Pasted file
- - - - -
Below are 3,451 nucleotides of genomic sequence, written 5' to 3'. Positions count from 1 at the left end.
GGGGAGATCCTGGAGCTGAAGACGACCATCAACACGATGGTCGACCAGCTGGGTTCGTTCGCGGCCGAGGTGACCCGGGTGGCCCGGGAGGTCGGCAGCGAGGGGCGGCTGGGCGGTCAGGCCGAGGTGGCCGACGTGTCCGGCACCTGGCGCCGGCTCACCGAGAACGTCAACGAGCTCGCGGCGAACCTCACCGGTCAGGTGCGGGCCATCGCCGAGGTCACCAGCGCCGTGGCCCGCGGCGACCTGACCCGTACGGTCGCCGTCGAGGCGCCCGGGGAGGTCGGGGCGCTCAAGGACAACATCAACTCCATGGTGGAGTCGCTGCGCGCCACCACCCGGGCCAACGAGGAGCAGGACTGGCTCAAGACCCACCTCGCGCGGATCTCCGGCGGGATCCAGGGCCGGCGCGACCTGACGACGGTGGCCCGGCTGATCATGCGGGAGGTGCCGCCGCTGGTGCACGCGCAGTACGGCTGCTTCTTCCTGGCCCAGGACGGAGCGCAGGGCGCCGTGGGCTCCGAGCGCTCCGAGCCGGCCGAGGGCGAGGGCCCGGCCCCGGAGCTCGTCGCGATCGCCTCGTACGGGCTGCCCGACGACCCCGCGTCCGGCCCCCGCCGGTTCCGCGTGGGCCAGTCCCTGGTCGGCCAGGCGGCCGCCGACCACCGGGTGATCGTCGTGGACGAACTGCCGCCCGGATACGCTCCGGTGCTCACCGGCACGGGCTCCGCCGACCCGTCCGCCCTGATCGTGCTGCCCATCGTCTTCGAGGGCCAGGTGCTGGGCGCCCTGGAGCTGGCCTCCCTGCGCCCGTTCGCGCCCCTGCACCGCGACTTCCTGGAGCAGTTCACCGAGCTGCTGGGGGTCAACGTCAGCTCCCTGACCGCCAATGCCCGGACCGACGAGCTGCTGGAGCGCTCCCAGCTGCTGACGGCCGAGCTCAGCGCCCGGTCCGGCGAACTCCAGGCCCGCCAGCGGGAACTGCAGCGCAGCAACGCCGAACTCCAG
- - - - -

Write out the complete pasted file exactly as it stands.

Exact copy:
Below are 3,451 nucleotides of genomic sequence, written 5' to 3'. Positions count from 1 at the left end.
GGGGAGATCCTGGAGCTGAAGACGACCATCAACACGATGGTCGACCAGCTGGGTTCGTTCGCGGCCGAGGTGACCCGGGTGGCCCGGGAGGTCGGCAGCGAGGGGCGGCTGGGCGGTCAGGCCGAGGTGGCCGACGTGTCCGGCACCTGGCGCCGGCTCACCGAGAACGTCAACGAGCTCGCGGCGAACCTCACCGGTCAGGTGCGGGCCATCGCCGAGGTCACCAGCGCCGTGGCCCGCGGCGACCTGACCCGTACGGTCGCCGTCGAGGCGCCCGGGGAGGTCGGGGCGCTCAAGGACAACATCAACTCCATGGTGGAGTCGCTGCGCGCCACCACCCGGGCCAACGAGGAGCAGGACTGGCTCAAGACCCACCTCGCGCGGATCTCCGGCGGGATCCAGGGCCGGCGCGACCTGACGACGGTGGCCCGGCTGATCATGCGGGAGGTGCCGCCGCTGGTGCACGCGCAGTACGGCTGCTTCTTCCTGGCCCAGGACGGAGCGCAGGGCGCCGTGGGCTCCGAGCGCTCCGAGCCGGCCGAGGGCGAGGGCCCGGCCCCGGAGCTCGTCGCGATCGCCTCGTACGGGCTGCCCGACGACCCCGCGTCCGGCCCCCGCCGGTTCCGCGTGGGCCAGTCCCTGGTCGGCCAGGCGGCCGCCGACCACCGGGTGATCGTCGTGGACGAACTGCCGCCCGGATACGCTCCGGTGCTCACCGGCACGGGCTCCGCCGACCCGTCCGCCCTGATCGTGCTGCCCATCGTCTTCGAGGGCCAGGTGCTGGGCGCCCTGGAGCTGGCCTCCCTGCGCCCGTTCGCGCCCCTGCACCGCGACTTCCTGGAGCAGTTCACCGAGCTGCTGGGGGTCAACGTCAGCTCCCTGACCGCCAATGCCCGGACCGACGAGCTGCTGGAGCGCTCCCAGCTGCTGACGGCCGAGCTCAGCGCCCGGTCCGGCGAACTCCAGGCCCGCCAGCGGGAACTGCAGCGCAGCAACGCCGAACTCCAG